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Long-Term Effects of Cholestatic Liver Disease in Childhood on Neuropsychological Outcomes and Neurochemistry

Talcott, Joel B.*; Beath, Sue V.; Patel, Tulpesh*; Griffiths, Gareth; Kelly, Deirdre A.

Journal of Pediatric Gastroenterology and Nutrition: May 6, 2019 - Volume Publish Ahead of Print - Issue - p
doi: 10.1097/MPG.0000000000002380
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OBJECTIVES: Children with liver disease have increased risk of long-term cognitive deficits. We differentiated between the effects of chronic liver disease from that associated with transplantation by recruiting children with cholestatic liver disease with and without transplantation.

METHODS: Psychometric measures and magnetic resonance spectroscopy were obtained for 3 groups of children: stable liver disease (SLD) without transplantation; cholestatic liver disease (CLD) from birth with transplantation; and individuals healthy to 18 months of age, prior to transplantation for acute liver failure (ALF).

RESULTS: Cognitive outcomes between children with different disease histories were significantly associated with the duration of liver disease but not the effects of transplantation, including that of immune suppression. Lower intellectual ability was most frequently observed in the CLD group, whereas all of the ALF group scored within the normal range. Myo-inositol and glutamate/glutamine concentrations in cortex were significantly associated with disease duration across the cohort. Neuro-metabolite profiles in SLD were consistent with subclinical encephalopathy. Impaired growth in early childhood was associated with later cognitive performance.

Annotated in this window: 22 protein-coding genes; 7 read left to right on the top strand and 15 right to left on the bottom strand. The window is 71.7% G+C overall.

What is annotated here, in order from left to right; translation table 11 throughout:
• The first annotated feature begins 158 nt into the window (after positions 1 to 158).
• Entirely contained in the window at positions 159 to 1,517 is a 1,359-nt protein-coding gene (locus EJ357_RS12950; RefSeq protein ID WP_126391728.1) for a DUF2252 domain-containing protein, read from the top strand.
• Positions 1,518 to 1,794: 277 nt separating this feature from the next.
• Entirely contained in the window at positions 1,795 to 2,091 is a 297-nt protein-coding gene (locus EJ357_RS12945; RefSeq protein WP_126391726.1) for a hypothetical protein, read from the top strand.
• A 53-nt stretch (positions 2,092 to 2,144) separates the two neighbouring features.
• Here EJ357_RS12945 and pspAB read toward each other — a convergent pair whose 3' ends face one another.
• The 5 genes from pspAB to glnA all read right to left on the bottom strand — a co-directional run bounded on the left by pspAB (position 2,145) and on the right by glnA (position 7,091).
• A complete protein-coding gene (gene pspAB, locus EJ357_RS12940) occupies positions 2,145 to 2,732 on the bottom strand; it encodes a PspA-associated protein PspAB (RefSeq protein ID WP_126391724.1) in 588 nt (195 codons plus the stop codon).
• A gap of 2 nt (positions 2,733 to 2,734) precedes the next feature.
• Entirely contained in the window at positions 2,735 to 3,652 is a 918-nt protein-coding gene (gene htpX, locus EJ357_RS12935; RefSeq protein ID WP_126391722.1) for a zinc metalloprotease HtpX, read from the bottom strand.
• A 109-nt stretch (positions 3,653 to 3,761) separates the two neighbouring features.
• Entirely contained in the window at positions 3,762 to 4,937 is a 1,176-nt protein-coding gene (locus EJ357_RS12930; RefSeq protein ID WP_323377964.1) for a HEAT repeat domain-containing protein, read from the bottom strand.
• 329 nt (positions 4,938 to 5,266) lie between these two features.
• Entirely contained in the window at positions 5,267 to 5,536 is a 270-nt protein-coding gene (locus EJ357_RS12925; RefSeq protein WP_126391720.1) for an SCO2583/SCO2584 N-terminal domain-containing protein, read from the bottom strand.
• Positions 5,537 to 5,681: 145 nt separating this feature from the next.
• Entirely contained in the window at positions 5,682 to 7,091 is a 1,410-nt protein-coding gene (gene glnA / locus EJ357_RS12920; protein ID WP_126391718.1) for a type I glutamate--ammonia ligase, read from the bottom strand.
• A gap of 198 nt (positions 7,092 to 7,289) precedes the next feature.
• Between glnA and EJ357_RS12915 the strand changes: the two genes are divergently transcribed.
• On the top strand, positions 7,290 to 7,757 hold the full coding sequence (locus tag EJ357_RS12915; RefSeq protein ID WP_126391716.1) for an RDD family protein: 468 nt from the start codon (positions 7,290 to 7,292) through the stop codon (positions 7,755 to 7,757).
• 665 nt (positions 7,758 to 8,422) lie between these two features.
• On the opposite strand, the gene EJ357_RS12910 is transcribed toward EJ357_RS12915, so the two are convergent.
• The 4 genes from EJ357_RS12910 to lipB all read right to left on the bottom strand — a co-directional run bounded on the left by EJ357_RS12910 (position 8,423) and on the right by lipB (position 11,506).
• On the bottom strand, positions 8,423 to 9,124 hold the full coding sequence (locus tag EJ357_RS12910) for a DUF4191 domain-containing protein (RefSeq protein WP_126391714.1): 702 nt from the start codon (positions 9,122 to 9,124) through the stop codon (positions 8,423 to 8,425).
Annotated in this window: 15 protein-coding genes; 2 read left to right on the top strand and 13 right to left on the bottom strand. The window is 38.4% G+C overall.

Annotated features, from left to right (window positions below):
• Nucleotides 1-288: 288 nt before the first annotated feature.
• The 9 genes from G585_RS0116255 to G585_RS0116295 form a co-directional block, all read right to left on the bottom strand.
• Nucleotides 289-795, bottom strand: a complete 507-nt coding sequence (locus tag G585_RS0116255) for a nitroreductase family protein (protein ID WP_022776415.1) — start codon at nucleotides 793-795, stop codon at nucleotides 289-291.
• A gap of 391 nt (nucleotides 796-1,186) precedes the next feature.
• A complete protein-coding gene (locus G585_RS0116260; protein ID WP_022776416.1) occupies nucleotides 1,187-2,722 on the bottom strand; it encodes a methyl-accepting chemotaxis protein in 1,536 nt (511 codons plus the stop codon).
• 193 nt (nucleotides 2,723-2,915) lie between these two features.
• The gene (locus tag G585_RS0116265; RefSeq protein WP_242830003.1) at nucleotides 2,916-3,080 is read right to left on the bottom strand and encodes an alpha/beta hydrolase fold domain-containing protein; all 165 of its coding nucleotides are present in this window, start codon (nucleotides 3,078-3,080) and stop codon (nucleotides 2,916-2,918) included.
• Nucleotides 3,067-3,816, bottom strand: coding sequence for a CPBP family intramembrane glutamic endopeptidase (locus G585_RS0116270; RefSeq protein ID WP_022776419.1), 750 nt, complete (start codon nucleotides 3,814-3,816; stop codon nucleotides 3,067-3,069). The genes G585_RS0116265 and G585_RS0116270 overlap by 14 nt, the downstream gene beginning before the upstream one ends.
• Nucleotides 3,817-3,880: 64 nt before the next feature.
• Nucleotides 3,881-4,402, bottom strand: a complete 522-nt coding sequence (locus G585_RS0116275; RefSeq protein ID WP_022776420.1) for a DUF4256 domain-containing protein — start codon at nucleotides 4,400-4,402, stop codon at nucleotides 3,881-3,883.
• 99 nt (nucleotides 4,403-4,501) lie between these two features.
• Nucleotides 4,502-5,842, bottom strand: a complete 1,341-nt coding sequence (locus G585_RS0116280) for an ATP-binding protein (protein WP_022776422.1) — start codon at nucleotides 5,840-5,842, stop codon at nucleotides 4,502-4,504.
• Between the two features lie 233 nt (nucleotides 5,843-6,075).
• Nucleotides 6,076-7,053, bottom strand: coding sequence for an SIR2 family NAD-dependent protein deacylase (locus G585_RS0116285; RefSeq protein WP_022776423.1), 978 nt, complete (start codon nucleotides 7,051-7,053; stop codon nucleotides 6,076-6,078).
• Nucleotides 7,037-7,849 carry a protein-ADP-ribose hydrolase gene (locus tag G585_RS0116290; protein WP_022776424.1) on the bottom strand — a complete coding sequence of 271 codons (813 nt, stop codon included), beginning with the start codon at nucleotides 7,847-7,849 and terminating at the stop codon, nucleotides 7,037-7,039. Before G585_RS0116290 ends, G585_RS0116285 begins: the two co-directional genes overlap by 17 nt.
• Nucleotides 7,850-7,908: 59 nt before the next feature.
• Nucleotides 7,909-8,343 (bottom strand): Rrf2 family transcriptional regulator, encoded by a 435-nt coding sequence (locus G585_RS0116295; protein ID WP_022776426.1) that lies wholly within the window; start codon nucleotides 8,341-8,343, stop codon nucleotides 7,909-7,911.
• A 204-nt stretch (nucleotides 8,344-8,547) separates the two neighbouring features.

CONCLUSION: Children with prolonged liver disease had the poorest cognitive outcomes despite successful transplantation, suggesting that prolonged cholestasis before transplantation adversely impacts neurodevelopment, and reinforces the need for timely interventions.

*Aston Brain Centre, School of Life and Health Sciences, Aston University, Birmingham, UK

The Liver Unit, Birmingham Women's & Children's Hospital, Birmingham, UK

Chemical Engineering and Applied Chemistry, School of Engineering and Applied Sciences, Aston University, Birmingham, UK.

Address correspondence and reprint requests to Joel B. Talcott, PhD, Aston Brain Centre, Aston University, Birmingham UK (e-mail: j.b.talcott@aston.ac.uk)

Received 16 October, 2018

Accepted 18 April, 2019

Supplemental digital content is available for this article. Direct URL citations appear in the printed text, and links to the digital files are provided in the HTML text of this article on the journal's Web site (www.jpgn.org).

Conflicts of Interest and Source of Funding: None of the authors have any conflict of interest to disclose. This research was financially supported by an EPSRC CASE award to J Talcott and G Griffiths and by The Children's Liver Fund and The Dr. Hadwen Trust.

Disclosures: JT: Participated in research design, collection of primary data, data analysis and manuscript preparation. SB: Participated in research design, submitted proposal for ethical approval; collection of primary data, data analysis and manuscript preparation. GG: Participated in research design and manuscript preparation. TP: Participated in research design, collected primary data and carried out data analysis and manuscript preparation. DK: Participated in research design, data analysis and manuscript preparation

© 2019 by European Society for Pediatric Gastroenterology, Hepatology, and Nutrition and North American Society for Pediatric Gastroenterology,